Dismay, despair and donations for Hurricane Sandy victims
NAYABA ARINDE Amsterdam News Editor | 11/15/2012, 1:10 p.m.
"Next time something like this happens, the people in power should make sure there's an equal distribution of resources throughout the city, not just affluent parts like Staten Island and Breezy Point." So says post-storm-work-weary Milan Rasheed Taylor, the 23-year-old founder of the Rockaway Youth Task Force, An 18-month-old organization focused on encouraging youth involvement in community and political issues. Taylor has been working with a small band of folk since Hurricane Sandy battered the New York tristate area and the Rockaways got the official evacuation order.
Said Taylor, "Initially we were overlooked and it took a really long time for the Red Cross and FEMA to come to the Rockaway community. They came about five or six days after the storm, but it took a lot of publicity and media attention."
With boxes of canned food, cases of bottled water, bags full of clothes and blankets and personal testimonies ringing in their ears, everyday New Yorkers and their tristate neighbors have been organizing in their living rooms. A volunteer army has been travelling by gas-limited cars, public train or bus to the so-called "forgotten" neighborhoods in Brooklyn and Queens such as Coney Island, Red Hook and Far Rockaway.
As criticism grew and Long Islanders filed a lawsuit against LIPA this Monday as they--like thousands of New York City residents--spent two weeks post-storm without power, local government officials finally kicked emergency initiatives into gear to bring assistance to neglected areas. Perhaps shown up by the motley crew of dedicated everyday New Yorkers who went into their own pantries and wardrobes and took their own cash to the store to pick up supplies, the city's response eventually reached areas other than the highly publicized Staten Island south shore, the Jersey Shore, Breezy Point and Sea Gate.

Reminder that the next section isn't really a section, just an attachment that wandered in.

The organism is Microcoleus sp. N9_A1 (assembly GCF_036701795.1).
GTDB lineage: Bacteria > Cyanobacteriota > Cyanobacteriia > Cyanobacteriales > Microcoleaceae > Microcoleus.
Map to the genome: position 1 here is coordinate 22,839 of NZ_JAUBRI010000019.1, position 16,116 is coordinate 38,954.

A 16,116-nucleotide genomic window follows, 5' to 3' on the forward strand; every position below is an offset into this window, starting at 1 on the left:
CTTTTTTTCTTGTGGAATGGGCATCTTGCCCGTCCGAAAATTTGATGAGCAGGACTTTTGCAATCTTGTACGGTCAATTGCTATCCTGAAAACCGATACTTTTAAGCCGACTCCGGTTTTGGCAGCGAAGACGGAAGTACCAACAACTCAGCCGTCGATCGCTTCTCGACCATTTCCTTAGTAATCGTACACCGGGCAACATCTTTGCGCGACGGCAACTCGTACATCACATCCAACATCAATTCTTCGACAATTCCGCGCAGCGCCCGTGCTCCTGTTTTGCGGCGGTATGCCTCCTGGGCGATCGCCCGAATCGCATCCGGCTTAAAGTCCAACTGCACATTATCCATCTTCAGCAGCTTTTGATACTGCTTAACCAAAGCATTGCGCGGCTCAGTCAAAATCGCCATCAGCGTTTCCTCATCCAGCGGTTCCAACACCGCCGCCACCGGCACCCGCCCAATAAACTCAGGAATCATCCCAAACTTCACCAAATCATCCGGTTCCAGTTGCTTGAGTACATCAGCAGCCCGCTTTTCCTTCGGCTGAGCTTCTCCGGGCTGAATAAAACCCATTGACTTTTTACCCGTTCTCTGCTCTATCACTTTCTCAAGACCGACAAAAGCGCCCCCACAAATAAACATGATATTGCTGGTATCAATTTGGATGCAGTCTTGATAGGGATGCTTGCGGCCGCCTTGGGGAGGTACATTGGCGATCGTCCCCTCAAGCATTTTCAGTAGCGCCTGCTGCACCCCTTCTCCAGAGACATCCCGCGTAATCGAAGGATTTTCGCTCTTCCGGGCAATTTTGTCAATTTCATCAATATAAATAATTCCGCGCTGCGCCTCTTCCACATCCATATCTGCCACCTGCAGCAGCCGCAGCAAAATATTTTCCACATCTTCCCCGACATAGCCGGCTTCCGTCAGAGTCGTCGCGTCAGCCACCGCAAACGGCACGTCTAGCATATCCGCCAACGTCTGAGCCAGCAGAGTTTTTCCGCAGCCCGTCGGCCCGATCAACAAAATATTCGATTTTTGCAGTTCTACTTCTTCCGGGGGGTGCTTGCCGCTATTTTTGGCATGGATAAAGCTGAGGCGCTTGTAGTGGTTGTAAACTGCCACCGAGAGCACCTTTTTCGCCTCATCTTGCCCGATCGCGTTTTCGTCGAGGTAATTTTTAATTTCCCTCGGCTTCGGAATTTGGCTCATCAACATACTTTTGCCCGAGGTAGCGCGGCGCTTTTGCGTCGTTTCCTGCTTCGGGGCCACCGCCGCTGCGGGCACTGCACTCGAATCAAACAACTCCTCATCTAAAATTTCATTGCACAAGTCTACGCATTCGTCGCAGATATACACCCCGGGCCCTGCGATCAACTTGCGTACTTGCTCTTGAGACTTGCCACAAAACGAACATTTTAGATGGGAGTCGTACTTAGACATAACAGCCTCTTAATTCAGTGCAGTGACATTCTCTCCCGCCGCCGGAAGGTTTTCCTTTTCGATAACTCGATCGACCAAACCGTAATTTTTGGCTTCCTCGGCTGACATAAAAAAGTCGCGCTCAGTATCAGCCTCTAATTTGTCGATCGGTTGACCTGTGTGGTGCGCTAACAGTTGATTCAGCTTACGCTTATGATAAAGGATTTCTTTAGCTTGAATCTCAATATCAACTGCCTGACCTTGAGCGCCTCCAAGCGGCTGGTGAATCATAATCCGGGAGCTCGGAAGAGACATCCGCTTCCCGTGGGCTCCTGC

While as of press time power and public transport had been restored to most parts of the Rockaways, concerned mom Dina Skinner told the Amsterdam News over the weekend, "As you know, few places were as hard hit as the Rockaways in the aftermath of Hurricane Sandy. Certain parts of the peninsula literally were like a war zone. Some homes still don't have the basic necessities like power and running water."
The Red Cross and FEMA have received praise in some quarters but criticism in others for a slow response to neighborhoods like the majority Black- and Brown-affected areas in Brooklyn and Queens.
On Tuesday Nov. 13, Sheila Stainback, communications officer of the New York City Housing Authority (NYCHA), announced, "More than 98 percent of our residents have had power restored. We are on the scene today at the Red Hook Houses with more than three busloads of NYCHA staff, who will knock on the doors of the more than 6,000 residents there to assess their needs."
Said Skinner, "[There is] a grassroots youth group, the Rockaway Youth Task Force, that, since the storm, has single-handedly organized one of the largest donation drop-offs in the Rockaways and coordinated large teams of young people within and outside the community to bring desperately needed items to the elderly, disabled and others to their doorsteps.